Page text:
Members of the United Auto Workers (UAW) on strike

Members of the United Auto Workers (UAW) pickett outside of the Michigan Parts Assembly Plant in Wayne, Michigan amid rumors that US President Joe Biden may stop by during his visit to Michigan to stand on the pickett lines with UAW workers in Detroit, Michigan on September 26, 2023.

(Photo by Matthew Hatcher / AFP via Getty Images)

May Day May Have Been Obliterated from US History, But Its Legacy Continues

Progressive economic ideas have been on the whole an anathema to the U.S. political establishment and violence against labor militancy has always been the norm for almost all of the country’s political history. Nonetheless, the U.S. labor movement has not yet been defeated.

May 1st is International Workers’ Day and was established as such in celebration of the struggle for the introduction of the eight-hour workday and in memory of Chicago’s Haymarket Affair, which took place in 1886. May 1st is celebrated in over 160 countries with large-scale marches and protests as workers across the globe continue to fight for better working conditions, fair wages, and other labor rights. International Workers’ Day, however, is not celebrated in the U.S. and has in fact been practically erased from historical memory. But this shouldn’t be surprising since U.S. capitalism operates on the basis of a brutal economy where maximization of profit takes priority over everything else, including the environment and even human lives.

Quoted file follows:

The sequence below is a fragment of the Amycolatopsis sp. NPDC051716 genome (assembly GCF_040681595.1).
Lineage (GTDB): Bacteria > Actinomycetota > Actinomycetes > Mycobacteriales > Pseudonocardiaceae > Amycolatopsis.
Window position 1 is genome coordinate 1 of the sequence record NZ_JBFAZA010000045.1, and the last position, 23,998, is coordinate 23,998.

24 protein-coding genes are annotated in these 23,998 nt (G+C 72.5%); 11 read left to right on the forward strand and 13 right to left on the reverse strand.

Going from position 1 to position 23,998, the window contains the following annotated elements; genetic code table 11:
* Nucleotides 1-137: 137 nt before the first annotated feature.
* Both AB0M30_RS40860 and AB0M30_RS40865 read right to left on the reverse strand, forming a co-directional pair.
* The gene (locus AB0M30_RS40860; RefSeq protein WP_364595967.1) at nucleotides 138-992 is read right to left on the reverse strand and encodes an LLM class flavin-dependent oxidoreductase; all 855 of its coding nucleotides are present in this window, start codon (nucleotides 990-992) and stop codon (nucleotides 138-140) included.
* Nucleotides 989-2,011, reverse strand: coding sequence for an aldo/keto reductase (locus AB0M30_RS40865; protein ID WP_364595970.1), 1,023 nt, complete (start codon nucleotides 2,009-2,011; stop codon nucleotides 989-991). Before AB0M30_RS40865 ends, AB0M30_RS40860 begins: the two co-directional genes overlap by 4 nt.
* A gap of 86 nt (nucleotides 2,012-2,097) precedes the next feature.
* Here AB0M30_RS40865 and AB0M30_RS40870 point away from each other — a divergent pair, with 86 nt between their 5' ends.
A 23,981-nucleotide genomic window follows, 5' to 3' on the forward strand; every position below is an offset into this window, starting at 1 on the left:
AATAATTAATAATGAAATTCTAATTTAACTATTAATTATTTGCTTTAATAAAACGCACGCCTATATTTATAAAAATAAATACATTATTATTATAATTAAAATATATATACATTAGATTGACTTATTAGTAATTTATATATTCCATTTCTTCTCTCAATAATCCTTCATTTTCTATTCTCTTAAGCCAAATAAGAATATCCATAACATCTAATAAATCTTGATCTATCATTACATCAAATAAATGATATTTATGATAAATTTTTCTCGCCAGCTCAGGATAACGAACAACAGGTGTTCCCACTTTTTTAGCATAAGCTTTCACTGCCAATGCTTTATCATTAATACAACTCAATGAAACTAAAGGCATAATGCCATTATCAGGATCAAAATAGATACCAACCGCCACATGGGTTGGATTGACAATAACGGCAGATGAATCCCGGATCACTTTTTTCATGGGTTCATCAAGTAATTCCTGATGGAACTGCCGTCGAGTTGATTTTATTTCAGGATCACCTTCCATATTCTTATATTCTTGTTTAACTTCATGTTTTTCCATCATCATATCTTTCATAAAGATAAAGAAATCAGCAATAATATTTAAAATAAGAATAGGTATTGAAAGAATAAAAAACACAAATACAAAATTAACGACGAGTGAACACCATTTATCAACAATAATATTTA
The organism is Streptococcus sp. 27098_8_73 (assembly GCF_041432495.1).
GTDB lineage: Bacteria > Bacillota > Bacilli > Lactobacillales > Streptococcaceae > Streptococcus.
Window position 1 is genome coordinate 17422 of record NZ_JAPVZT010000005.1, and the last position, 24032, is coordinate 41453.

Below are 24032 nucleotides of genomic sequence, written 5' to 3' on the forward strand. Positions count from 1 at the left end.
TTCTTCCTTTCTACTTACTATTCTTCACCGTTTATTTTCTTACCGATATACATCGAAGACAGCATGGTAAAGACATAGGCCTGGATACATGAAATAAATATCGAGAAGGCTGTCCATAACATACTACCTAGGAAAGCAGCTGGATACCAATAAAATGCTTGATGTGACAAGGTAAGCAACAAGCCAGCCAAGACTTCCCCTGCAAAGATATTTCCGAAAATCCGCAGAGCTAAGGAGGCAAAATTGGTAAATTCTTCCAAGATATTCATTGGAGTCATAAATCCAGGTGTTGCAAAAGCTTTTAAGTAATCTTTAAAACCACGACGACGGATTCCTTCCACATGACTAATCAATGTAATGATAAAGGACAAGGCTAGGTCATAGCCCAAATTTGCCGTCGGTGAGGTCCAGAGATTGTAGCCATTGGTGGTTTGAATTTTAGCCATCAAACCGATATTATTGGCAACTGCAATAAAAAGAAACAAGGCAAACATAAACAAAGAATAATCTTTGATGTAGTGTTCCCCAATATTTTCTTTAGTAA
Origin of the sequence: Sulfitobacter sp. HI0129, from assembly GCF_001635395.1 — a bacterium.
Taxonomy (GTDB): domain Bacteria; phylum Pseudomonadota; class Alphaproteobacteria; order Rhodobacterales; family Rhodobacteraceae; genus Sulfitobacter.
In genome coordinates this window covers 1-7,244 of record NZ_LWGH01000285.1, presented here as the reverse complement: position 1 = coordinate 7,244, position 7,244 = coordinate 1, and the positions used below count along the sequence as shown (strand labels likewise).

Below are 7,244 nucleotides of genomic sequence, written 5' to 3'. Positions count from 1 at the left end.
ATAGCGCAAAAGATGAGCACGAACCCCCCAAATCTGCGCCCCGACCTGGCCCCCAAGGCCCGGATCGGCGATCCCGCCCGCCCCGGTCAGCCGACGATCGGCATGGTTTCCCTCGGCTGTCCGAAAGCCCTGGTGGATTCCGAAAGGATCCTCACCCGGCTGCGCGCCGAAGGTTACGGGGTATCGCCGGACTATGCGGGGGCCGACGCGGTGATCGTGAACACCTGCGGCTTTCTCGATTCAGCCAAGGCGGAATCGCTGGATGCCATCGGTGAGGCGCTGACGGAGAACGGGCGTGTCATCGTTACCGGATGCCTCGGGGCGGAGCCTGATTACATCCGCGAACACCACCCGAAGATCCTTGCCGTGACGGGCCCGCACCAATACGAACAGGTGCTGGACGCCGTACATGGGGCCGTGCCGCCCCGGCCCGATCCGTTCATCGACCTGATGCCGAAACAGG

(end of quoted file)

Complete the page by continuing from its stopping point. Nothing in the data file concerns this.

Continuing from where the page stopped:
Indeed, the U.S. has a notorious record when it comes to worker rights. The country has the most violent and bloody history of labor relations in the advanced industrialized world, according to labor historians. Subsequently, unionization has always faced an uphill battle as corporations are allowed to engage in widespread union-busting practices through manipulation or violation of federal labor law. The recent activities of Amazon and Starbucks speak volumes of the anti-union mentality that pervades most U.S. corporations. Accordingly, unionization in the U.S. has been on decline for decades even though the majority of Americans see this development as a bad thing.

The backlash against unionization and worker rights in general in the U.S. also takes place against the backdrop of an insidious ideological framework in which it has been regarded as a self-evident truth that individuals are responsible for their own fate and that government should not interfere with the free market out of concern for social and economic inequalities.

While May Day may have been formally obliterated by the powers that be from U.S. public awareness, the labor movement is still alive and kicking.

Social Darwinism first appeared in U.S. political and social thought in the mid-1860s, as historian Richard Hofstadter showed in his brilliant work Social Darwinism in American Thought, 1860-1915, but it would be a gross mistake to think that it ever went away. The conservative counterrevolution launched by Ronald Reagan in the early 1980s and refined by Bill Clinton in the early 1990s aimed at bringing back the loathsome idea that the government should not interfere in the “survival of the fittest” by helping the weak and the poor. Progressive economic ideas have been on the whole an anathema to the U.S. political establishment and violence against labor militancy has always been the norm for almost all of the country’s political history.